Blogger: Janet Kobobel Grant
What do you think is the hardest part of being an agent? Negotiating contracts? Selling projects? Handling clients’ emotional wipe-outs?
While each of these tasks is a considerable challenge at times, the hardest part of this job is telling the truth. Oh, not, as in avoiding lying to colleagues but as in being a truth-teller in a sea of myths. Online writers’ loops perpetuate myths as fast as rabbits create offspring. Legends regarding get-rich-quick self-publishing ventures, rumors of the death of bookstores or the irrelevance of physical books find fertile ground on these loops. Because a multi-published author propounds a certain theory, others listen, even though that author has only his or her experience to see the publishing industry from.
Who’s going to tell you the truth? Your agent.
The other day I was talking to a client who asked for some word of encouragement as his career was being bounced around by the ever-shifting currents of publishing. I explained to him that most self-publishing ventures offer little financial reward for the hybrid author; that the majority of books still are sold through bookstores; and that digital sales make up about 25% of all book sales. Suddenly the publishing world looked very different to him from how it did a few minutes before.
While most writers have critique partners, sometimes those people don’t have a bigger perspective to see your work from–and they judge it based on how far it has come, not how far it needs to go. So they encourage you to submit your work or to self-publish it because they deem it ready. But that can be a myth.
Who’s going to tell you the truth about not only whether your manuscript is good but also whether it’s marketable? Your agent.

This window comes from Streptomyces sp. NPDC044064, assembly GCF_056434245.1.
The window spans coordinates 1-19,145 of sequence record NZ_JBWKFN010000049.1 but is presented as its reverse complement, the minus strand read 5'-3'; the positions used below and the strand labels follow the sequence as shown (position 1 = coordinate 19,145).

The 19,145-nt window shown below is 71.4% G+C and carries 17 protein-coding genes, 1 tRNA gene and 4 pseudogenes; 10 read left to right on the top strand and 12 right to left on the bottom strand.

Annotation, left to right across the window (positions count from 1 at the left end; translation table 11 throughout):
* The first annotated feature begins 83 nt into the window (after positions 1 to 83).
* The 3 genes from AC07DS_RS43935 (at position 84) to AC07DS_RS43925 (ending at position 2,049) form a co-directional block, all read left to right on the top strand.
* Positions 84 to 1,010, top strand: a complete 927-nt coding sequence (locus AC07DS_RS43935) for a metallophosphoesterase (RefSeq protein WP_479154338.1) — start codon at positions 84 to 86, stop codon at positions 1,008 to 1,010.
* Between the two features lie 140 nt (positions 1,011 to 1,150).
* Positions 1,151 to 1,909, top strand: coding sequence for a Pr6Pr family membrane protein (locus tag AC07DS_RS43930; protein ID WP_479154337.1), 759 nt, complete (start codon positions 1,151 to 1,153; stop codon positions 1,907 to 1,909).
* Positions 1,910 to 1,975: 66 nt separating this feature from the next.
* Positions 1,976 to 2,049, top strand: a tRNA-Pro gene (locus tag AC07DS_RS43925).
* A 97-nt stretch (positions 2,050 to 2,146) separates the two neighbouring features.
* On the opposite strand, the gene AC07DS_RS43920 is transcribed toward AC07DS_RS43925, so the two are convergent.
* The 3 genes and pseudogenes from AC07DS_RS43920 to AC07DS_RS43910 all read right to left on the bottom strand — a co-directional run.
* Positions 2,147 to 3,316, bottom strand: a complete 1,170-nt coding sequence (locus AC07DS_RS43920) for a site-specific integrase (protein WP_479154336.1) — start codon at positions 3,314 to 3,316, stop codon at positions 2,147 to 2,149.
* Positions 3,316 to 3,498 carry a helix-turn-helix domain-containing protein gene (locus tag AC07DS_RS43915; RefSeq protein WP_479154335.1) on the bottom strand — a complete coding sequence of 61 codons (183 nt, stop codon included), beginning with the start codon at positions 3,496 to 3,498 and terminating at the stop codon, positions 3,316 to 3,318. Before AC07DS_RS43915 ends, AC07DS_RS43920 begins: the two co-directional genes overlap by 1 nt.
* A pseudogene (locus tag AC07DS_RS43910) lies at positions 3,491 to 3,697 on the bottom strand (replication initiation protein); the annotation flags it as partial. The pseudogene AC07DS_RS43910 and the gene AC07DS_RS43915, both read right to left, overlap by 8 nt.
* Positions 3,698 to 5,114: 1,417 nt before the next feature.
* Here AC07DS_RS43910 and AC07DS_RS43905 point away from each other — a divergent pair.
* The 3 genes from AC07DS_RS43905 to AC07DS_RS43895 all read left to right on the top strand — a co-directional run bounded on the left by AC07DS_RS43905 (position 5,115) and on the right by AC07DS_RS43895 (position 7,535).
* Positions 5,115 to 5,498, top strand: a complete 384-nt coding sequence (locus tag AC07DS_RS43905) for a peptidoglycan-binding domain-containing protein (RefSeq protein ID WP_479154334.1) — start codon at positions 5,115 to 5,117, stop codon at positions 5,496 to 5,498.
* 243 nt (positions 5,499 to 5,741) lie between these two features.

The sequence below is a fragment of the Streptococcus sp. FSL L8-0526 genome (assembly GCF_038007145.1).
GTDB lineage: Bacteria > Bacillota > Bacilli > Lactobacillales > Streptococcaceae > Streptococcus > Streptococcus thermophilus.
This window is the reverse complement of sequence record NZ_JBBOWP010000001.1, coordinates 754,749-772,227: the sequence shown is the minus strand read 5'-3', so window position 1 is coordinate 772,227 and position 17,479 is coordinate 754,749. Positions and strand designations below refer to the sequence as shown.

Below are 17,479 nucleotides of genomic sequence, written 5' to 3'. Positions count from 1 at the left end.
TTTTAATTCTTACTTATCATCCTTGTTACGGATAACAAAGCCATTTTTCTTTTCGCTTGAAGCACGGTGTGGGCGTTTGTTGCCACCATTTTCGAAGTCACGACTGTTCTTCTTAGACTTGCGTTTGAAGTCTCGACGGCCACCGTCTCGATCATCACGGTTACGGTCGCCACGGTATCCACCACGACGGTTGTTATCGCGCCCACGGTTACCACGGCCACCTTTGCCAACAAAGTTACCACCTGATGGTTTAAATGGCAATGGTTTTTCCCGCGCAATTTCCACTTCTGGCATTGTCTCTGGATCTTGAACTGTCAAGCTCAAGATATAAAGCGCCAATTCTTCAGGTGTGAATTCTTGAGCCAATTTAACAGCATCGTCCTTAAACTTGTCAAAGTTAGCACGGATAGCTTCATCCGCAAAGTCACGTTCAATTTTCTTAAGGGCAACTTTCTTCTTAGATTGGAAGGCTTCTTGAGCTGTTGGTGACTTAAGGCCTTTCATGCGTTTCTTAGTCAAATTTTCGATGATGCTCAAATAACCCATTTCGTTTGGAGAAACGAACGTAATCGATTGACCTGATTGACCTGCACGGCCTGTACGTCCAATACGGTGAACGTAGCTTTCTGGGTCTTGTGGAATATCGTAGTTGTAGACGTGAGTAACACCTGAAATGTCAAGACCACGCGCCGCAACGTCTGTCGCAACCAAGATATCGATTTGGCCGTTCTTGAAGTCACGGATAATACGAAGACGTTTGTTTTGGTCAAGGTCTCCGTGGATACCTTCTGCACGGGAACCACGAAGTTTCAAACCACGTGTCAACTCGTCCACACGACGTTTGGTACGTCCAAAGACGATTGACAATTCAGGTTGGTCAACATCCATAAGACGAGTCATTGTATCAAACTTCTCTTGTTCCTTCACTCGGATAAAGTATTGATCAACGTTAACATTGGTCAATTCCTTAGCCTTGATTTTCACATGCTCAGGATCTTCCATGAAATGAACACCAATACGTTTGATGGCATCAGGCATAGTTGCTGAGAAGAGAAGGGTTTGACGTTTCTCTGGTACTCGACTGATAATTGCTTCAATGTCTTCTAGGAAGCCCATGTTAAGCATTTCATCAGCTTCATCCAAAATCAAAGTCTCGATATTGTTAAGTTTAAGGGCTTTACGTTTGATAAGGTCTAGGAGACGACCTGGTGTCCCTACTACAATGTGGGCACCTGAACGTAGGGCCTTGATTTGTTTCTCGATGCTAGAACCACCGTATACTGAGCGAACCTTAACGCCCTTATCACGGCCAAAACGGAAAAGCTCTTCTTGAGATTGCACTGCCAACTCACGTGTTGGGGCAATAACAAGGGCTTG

It’s one thing to tell the truth when the news is good, but it’s quite another to deliver bad news. It takes a commitment to truth-telling to inform an established author that her latest manuscript isn’t strong enough to keep her reputation untarnished. And, therefore, that the agent won’t be submitting it potential new publishers.
Or to say that an author’s latest idea won’t work because it’s trying to stretch a genre in a direction the genre’s readers don’t want it to go.
Or that the trajectory of sales numbers has created a problem for an author, and a plan must be put in place to change the momentum.
Or that the author isn’t strategically using social media and needs to apply stronger filters on what is being shared.
Or that the agent can’t shop a reworked proposal because, after it was sent out to every possible publisher, the writer got a brainstorm and has revamped the project.
If your agent won’t tell you truth, who will?
In what other ways do you want your agent (or future agent) to tell you the truth? Does it surprise you that truth-telling is a challenging part of being an attentive agent?
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